Wine / Enology Grape Chemistry Group

Enology Notes #140

Enology Notes #140, April 22, 2008 - Link to PDF

To: Winemakers and Perspective Winemakers

From: Bruce Zoecklein, Head, Enology-Grape Chemistry Group, Virginia Tech

Subjects Discussed in Enology Notes #140:

1. Electronic Nose Research Update, Continued: Effects of Clusters per Shoot  and Cold Soak on Grape and Wine Volatile Compounds

2. Sustainable Winery Layout and Design, Meeting Review

3. Winery Planning and Design CD, Edition 14 Available

4. New On-Line Publications

5. Virginia Tech Wine Weekend

6. In Remembrance

1. Electronic Nose Research Update, Continued: Effects of Clusters per Shoot  and Cold Soak on Grape and Wine Volatiles. The following is a review of a vineyard project nested in a study on cold soak. Some cold soak issues were discussed in Enology Notes #139.  This work was conducted by a MS candidate in the Enology-Grape Chemistry Group, Denise Gardner.

The purpose of this research was to evaluate electronic nose systems to 1) determine the effect of cluster numbers/shoot on grape and wine volatiles, and 2) determine effect of cold soak on grape and wine volatiles.

Merlot (Vitis vinifera) grapes were cluster thinned to either 1 cluster per shoot or 1 and 2 clusters per shoot at véraison. Fruit was harvested from the central Virginia vineyard on Sept. 16, 2007.

Differences in primary fruit chemistry at harvest between the two vineyard treatments were generally not observed. The 1 cluster/shoot vines averaged 22.5 degrees Brix, while the 1 and 2 clusters per shoot treatment averaged 22.8 degrees Brix.  Differences in pH were noted, an average of 3.97 vs. 4.14 for the 1 vs. 1 and 2 cluster per shoot treatments, respectively.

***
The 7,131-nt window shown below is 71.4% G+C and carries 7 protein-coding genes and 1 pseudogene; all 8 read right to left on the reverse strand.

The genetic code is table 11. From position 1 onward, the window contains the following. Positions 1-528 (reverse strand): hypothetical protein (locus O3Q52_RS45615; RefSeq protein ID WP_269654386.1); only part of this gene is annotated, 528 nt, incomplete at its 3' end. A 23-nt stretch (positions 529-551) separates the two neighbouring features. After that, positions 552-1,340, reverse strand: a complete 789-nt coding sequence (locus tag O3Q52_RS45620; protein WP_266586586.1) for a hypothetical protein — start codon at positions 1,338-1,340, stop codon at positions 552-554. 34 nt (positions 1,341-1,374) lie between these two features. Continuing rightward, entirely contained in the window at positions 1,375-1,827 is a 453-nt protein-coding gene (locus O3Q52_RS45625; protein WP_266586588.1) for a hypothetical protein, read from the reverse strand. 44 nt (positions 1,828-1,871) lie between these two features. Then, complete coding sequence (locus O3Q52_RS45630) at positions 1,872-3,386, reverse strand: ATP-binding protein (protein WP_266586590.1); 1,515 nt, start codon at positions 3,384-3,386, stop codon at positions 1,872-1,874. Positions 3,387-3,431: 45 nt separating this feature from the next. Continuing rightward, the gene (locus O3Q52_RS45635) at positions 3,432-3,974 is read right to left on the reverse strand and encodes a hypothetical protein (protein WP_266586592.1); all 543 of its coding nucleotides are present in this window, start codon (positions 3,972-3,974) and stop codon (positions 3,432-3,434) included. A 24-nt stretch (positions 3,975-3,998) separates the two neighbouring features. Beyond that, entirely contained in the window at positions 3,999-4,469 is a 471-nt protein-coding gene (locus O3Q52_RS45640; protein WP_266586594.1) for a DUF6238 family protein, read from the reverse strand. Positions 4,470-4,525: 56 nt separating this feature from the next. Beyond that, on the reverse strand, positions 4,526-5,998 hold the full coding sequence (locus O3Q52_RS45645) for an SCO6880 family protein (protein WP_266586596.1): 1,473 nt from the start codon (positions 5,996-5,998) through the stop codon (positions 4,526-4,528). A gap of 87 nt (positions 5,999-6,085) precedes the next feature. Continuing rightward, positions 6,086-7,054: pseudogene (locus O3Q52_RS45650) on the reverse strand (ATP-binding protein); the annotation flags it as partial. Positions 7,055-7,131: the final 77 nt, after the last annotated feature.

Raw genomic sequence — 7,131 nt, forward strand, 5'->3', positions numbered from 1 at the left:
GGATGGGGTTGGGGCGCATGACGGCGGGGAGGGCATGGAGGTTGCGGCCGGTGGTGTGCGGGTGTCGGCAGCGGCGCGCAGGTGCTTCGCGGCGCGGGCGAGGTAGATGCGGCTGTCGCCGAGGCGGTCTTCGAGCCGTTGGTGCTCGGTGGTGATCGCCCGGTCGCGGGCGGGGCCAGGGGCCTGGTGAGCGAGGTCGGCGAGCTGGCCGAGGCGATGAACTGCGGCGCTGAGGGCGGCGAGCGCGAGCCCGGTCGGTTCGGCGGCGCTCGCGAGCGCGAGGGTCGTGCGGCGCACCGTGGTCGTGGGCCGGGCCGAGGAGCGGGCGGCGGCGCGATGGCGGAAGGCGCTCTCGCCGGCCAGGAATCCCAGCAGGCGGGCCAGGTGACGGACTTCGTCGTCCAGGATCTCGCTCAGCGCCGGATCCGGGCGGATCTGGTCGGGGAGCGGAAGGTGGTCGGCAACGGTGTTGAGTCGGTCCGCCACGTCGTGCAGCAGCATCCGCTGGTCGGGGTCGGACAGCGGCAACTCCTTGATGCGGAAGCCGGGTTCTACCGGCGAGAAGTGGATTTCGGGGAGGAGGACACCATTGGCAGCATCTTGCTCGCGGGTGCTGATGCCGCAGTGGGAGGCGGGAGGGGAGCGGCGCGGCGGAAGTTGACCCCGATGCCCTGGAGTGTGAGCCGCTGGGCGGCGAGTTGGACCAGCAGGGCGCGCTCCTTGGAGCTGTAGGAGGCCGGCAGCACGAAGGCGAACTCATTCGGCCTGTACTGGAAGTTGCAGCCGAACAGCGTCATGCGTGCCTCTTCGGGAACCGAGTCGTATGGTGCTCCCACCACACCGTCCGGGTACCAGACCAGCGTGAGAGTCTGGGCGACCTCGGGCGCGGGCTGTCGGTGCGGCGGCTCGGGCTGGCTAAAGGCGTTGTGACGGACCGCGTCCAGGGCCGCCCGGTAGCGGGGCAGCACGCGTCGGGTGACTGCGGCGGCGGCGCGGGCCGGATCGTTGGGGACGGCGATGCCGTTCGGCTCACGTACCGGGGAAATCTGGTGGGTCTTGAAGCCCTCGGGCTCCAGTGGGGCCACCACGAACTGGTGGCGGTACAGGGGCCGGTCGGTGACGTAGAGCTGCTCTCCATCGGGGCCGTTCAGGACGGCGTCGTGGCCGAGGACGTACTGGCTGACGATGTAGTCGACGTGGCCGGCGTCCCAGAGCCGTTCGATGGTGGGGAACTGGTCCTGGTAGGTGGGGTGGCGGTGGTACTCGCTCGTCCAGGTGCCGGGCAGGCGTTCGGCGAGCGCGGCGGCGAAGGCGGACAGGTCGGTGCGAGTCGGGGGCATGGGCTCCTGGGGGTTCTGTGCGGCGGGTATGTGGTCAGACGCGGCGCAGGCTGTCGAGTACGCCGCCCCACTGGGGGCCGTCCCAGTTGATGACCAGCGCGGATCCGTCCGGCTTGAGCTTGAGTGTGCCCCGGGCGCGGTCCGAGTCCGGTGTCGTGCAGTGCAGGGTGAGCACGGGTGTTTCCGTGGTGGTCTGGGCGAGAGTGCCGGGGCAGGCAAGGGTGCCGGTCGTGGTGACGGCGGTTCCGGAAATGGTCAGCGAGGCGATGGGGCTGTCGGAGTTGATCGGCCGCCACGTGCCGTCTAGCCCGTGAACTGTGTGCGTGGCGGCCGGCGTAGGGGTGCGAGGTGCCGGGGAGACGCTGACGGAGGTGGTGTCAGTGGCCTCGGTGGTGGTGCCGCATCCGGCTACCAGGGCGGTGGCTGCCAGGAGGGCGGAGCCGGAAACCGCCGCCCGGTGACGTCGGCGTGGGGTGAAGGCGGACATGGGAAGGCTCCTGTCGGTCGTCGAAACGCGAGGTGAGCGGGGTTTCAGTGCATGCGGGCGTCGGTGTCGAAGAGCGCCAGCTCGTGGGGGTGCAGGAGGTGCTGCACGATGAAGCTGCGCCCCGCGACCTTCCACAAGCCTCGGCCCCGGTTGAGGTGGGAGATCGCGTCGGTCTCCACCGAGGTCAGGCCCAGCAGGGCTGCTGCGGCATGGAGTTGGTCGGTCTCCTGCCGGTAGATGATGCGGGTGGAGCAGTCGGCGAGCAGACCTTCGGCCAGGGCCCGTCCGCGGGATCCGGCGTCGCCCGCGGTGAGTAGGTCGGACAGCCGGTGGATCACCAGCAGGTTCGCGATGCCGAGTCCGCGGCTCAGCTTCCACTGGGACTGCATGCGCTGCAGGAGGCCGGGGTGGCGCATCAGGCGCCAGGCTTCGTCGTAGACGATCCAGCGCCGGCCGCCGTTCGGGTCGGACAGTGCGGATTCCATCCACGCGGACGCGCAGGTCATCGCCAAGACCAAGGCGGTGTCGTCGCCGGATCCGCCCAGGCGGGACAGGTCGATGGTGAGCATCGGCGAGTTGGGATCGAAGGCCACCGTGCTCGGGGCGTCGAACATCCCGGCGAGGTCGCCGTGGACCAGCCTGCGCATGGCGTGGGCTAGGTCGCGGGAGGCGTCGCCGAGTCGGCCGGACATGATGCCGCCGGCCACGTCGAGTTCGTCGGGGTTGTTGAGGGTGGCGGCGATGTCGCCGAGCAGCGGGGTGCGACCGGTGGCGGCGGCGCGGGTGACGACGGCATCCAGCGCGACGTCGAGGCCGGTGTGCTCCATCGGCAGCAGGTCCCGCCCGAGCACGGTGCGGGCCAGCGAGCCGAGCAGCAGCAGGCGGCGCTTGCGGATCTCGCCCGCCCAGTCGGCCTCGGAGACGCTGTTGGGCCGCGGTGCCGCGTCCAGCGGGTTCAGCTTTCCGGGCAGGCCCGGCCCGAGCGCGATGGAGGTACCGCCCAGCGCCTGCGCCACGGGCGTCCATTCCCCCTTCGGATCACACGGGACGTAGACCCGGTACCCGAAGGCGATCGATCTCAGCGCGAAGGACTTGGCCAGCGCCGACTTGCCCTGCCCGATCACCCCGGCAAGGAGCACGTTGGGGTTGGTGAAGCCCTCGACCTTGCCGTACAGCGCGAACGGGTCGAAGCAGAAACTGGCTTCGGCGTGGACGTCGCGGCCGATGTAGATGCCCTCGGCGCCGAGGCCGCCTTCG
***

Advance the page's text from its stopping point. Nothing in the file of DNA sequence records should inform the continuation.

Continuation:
Measurements of fruit volatiles were conducted at harvest. Figure 1 demonstrates the pattern of volatiles generated using a conducting polymer-based electronic nose system.  As demonstrated by Figure 1, fruit was clearly separated based upon vineyard treatment suggesting an impact of treatment on grape volatiles.  

Figure 1: Canonical Distribution of Merlot Berries at Harvest
(Blue= 1 and 2 Cluster/Shoot, Red= 1 Cluster/Shoot)

Canonical Projection Plot

Grapes were crushed and separated into fermentation bins of equal weights based on vineyard treatment, and additional treatment variables imposed including: 1 vs. 6 days cold soak.  Each bin was treated with DMDC (Velcorin,TM Scott Labs) to help assure that biotic activity did not impacted the study.

The 1-day cold soak bins were held at 4-7°C for 24 hours then warmed and inoculated with Saccharomyces cerevisiae . Fermentation was monitored daily and caps were punched 3 times a day. At dryness, the wine was pressed and the free run and press run wines kept separately.  After 24 hours, the wine was racked.

Cold soaked bins were held at 4-7°C for 6 days, and then inoculated. Fermentation, pressing, and racking were the same as for the 1-day cold soak treatment.

Each bin  was sampled daily for electronic nose analysis. Five replications were conducted per treatment.

Figure 2 demonstrates the changes noted in total volatiles during 5 of 6 day cold soak days for the 1 cluster per shoot treatment. Volatiles show distinct separation based on day sampled.   

Figure 2: Changes in Juice Aroma of Cold Soak 1-Cluster/Shoot